Time lag (h)Fuel particle diameter (mm)

Burgan & Rothermel (1984) assume three of the nine fuel-related parameters required as input to the Rothermel model to be constant (particle density, and total and effective mineral content). They also assume the surface-area-to-volume ratios of 10-h TL and 100-h TL fuel particles to be constants. However, for the purposes of this study these surface-area-to-volume ratios were assessed.

Fuel modelling was carried out in the following manner. After the creation of the vegetation map it was necessary to assess the species composition of each fuel class. The basal diameter of 30 specimens of each species represented in any fuel class was measured, the mean basal area calculated and termed the ‘standard unit’ for that species. The only exceptions were exotic grasses (e.g. Agrostis capillaris browntop), for which the basal area was based on the average number of upright tillers per 1-m2 plot, based on an average of 30 samples. This approach was taken so that fuel models could be built for each species represented in a fuel class. These could then be aggregated, using weighted averages, to create a fuel model for each vegetation class.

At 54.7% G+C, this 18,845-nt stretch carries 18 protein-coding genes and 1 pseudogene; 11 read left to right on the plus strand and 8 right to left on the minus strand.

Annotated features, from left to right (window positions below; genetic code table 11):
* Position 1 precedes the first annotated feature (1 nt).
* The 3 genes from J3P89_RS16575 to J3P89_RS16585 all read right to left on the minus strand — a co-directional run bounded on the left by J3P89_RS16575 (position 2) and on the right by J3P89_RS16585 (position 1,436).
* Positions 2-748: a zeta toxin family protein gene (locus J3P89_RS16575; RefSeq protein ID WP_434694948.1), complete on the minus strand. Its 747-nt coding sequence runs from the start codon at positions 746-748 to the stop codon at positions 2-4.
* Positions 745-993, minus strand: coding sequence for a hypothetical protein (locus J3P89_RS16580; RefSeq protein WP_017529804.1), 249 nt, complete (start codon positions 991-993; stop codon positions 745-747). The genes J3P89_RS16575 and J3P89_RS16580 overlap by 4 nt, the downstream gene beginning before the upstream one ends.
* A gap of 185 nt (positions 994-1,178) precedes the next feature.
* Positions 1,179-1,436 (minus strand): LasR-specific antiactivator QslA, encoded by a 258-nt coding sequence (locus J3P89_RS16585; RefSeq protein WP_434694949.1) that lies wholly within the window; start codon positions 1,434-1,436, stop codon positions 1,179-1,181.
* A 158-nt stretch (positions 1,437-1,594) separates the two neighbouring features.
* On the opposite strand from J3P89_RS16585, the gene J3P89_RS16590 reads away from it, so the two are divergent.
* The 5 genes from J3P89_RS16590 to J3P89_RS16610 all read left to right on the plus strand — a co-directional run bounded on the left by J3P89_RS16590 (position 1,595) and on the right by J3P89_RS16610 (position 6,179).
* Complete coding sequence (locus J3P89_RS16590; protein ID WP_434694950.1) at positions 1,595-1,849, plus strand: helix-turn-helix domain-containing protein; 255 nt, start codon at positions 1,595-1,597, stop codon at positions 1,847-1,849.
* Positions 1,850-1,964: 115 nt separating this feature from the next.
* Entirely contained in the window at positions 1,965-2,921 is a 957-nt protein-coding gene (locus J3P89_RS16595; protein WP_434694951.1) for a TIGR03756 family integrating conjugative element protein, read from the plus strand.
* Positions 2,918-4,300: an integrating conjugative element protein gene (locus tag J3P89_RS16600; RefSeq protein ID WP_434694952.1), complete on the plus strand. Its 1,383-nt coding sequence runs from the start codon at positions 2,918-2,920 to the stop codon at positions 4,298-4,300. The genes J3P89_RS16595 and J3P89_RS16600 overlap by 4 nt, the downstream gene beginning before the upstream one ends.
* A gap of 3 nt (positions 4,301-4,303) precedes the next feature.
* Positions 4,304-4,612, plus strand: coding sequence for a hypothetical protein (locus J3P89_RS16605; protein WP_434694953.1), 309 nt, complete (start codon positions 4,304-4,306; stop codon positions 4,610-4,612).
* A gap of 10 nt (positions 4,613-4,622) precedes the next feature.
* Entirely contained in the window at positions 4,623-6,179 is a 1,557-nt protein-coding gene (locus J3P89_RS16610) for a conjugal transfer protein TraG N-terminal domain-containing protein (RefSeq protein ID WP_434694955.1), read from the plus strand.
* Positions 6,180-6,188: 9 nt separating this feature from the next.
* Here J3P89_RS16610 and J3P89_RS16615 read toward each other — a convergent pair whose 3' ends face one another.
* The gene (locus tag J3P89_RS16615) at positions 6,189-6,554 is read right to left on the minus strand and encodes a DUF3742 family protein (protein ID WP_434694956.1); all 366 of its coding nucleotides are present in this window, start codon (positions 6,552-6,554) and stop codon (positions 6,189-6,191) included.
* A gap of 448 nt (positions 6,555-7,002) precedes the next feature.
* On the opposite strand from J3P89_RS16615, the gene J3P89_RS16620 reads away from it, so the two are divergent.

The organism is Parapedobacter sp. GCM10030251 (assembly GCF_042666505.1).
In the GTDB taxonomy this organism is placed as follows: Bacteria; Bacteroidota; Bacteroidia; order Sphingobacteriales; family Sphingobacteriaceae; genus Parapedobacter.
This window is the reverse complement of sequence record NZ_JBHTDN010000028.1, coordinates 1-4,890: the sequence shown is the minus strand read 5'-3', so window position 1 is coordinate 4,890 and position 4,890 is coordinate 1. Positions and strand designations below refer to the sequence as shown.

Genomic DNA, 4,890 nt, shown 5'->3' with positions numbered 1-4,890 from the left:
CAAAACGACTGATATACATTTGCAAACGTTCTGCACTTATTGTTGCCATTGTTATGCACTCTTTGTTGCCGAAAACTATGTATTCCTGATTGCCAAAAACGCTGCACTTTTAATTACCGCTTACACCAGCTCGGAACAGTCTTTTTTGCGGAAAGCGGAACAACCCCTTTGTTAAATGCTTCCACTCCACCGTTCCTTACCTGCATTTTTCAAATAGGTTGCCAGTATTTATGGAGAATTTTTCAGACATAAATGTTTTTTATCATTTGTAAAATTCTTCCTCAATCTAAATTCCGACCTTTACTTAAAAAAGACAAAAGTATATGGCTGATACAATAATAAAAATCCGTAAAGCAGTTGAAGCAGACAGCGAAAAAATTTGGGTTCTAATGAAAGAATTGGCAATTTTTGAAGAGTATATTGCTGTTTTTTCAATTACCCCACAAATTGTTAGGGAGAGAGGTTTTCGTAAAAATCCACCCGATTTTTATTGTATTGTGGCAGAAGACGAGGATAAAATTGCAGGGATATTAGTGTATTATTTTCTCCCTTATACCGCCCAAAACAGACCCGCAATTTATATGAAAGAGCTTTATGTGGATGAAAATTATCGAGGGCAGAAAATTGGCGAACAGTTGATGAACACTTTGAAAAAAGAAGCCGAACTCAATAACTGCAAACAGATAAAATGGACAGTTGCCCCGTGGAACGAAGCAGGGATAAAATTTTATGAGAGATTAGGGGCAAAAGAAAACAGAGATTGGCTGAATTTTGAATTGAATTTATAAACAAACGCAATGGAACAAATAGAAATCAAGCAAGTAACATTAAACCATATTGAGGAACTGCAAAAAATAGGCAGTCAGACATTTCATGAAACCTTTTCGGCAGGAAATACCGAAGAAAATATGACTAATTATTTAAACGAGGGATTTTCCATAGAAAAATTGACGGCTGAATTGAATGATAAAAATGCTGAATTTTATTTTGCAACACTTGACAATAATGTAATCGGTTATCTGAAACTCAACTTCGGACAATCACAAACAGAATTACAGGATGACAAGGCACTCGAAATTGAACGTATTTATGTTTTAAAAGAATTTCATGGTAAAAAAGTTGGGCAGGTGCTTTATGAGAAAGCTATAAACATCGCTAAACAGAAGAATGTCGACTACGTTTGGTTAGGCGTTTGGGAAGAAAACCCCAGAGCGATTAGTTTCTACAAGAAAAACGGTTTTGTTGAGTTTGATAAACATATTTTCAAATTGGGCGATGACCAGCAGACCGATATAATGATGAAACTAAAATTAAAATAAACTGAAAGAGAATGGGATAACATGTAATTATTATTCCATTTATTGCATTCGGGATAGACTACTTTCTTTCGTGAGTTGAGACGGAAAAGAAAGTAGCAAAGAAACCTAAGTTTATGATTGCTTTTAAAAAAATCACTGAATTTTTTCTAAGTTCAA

Assessment of each vegetation class consisted of surveying the basal diameter of each plant (except exotic grasses, for which the number of upright tillers was counted) within three randomly located 10 × 10-m plots. For especially abundant species, small subsamples were surveyed; for example, this was how the number of upright tillers for grassy species was assessed. After all plots were surveyed, percentage abundance (by basal area) for each species and the number of standard units per plot was calculated and, where appropriate, scaled to the 1-m2 level. Within each plot the proportions of herbaceous, woody and dead fuel(s) were assessed, and surface litter was collected.